What are specific ways educators can incorporate Social Media as a tool for learning into content-driven curriculum?

Being the dymanic multi-tasker that I am, I started pulling out shared links which caught my interest and ended up with a very long list.

Using ipods to increase reading comprehension

We love you Japan. Messages from teachers and students around the world to Japan in crisis.

Teachers really do inspire

Social media revolution 2 (video)

It’s not only about the technology

Embracing the reality of change

iLearn.org – Learning with the world, not just about it

Quick list of iPad resources for the classroom

When rethinking the school itself

Twitter for teachers (youtube)

Quality commenting video

8th graders creating the concept for an iphone game for learning Spanish

Links to many educational chats on Twitter by Cybraryman

Your students love social media and so can you

An easy, secure way to find, organise and share educational videos

Engaging students through communication and contact

C2C Twittup: bringing classrooms together via Twitter

Cybersafety by Cybraryman

Mastering marking madness

100 helpful websites for new teachers

Critical thinking: problem-based learning, creative thinking by Cybraryman

Problem-based learning video by World Shaker

The #engchat Daily

Social media and social networking links by Cybraryman

5 things in education we need a new name for

Facebook’s new anti-bullying tools create a culture of respect

Chimacum’s science blog

Using the snap-block teacher tool in maths

Twitter for teachers on YouTube

The state of the flipped class model

Come together (post by Shelley Terrell)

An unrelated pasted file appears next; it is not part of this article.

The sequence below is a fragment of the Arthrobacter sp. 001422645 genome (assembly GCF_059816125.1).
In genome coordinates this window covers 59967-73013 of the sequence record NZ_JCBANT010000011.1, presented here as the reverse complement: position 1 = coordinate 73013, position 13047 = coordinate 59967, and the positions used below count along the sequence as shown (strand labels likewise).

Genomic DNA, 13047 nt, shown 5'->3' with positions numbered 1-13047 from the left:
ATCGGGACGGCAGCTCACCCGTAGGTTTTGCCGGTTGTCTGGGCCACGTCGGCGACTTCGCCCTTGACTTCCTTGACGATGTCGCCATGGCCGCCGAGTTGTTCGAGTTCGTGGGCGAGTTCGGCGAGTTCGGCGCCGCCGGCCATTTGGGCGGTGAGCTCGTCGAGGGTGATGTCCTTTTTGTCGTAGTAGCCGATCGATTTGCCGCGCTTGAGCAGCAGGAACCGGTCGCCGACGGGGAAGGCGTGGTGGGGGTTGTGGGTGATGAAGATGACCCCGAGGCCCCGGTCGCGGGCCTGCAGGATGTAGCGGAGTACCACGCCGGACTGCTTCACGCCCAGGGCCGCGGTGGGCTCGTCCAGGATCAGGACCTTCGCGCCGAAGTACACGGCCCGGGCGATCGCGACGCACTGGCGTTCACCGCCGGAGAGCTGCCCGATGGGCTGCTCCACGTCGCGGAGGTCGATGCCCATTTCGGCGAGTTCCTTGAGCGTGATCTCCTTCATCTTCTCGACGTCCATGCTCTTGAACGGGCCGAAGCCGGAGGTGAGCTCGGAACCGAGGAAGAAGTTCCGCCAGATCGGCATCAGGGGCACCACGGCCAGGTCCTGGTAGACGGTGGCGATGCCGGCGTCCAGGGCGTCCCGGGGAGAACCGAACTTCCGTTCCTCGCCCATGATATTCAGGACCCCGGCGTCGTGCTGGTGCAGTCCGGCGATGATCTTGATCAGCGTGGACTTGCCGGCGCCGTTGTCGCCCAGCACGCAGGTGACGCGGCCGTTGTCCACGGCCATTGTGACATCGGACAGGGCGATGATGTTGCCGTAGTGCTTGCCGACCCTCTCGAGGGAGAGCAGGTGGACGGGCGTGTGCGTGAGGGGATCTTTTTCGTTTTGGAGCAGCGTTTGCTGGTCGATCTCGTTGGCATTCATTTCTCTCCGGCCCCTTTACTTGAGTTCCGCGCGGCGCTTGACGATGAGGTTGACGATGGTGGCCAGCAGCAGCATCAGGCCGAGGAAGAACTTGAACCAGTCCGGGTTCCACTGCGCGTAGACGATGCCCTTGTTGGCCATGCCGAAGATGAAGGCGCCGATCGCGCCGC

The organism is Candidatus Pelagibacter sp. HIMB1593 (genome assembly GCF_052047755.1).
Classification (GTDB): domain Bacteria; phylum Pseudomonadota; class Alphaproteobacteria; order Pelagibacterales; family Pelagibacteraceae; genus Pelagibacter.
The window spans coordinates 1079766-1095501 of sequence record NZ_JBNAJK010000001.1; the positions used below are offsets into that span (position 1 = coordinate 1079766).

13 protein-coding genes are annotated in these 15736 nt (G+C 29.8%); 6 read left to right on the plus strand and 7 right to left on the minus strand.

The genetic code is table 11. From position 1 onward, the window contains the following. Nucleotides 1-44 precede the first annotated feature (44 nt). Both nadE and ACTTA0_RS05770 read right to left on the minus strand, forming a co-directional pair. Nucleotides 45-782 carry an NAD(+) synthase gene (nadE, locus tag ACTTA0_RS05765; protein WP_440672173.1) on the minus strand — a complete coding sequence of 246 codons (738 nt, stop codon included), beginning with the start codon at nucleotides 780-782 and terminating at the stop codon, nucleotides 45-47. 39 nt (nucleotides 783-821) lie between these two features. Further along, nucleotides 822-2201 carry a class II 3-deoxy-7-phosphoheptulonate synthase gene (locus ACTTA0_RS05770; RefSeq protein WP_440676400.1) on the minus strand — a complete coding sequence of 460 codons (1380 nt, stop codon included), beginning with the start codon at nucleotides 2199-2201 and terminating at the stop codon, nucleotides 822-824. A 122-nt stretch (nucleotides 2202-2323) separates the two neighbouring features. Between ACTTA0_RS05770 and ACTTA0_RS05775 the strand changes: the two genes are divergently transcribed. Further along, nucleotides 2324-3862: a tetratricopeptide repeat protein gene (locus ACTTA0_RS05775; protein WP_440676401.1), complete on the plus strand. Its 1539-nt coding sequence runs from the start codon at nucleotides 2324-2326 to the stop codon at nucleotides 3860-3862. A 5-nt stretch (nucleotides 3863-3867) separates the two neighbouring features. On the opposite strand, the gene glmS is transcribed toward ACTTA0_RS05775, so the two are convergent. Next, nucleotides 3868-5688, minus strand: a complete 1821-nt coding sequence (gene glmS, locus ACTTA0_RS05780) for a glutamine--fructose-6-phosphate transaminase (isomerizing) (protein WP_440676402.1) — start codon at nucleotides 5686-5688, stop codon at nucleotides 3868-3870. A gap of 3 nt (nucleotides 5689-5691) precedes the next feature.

Common Sense education programs

Mr G’s science classes ning

YouTube tools for teachers

Mathchat wiki

10 teaching questions to make you comfortably uncomfortable

Teacher uses Twitter in the classroom

Social media and education

30+ places to find Creative Commons media

Twitter 102 video

Let kids rule the school

Writing prompts

Schools use digital tools to customise education

Education transformation through collaborative videos

Creating effective programs for gifted, low income urban students

Learning 2025: forging pathways to the future

National Science Teachers Association US

About #edchat

Make your videos compatible with all devices with the help of Vid.ly

In a transparent world, we’re always being observed

Do blogs develop content learning? (kids’ maths blog)

An Adoption Strategy for Digital Media in Schools Turning Great Individual Practice into the Norm

Well, that should keep me busy and fill out my curriculum-based wikis and Diigo bookmarks. AND I have new educators to follow on Twitter, more blogs to save into my Google Reader. I highly recommend the experience. Hope I get to do it again soon, but meanwhile the tweets are always there.

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Filed under Collaboration, Social media, teachers, teaching, technology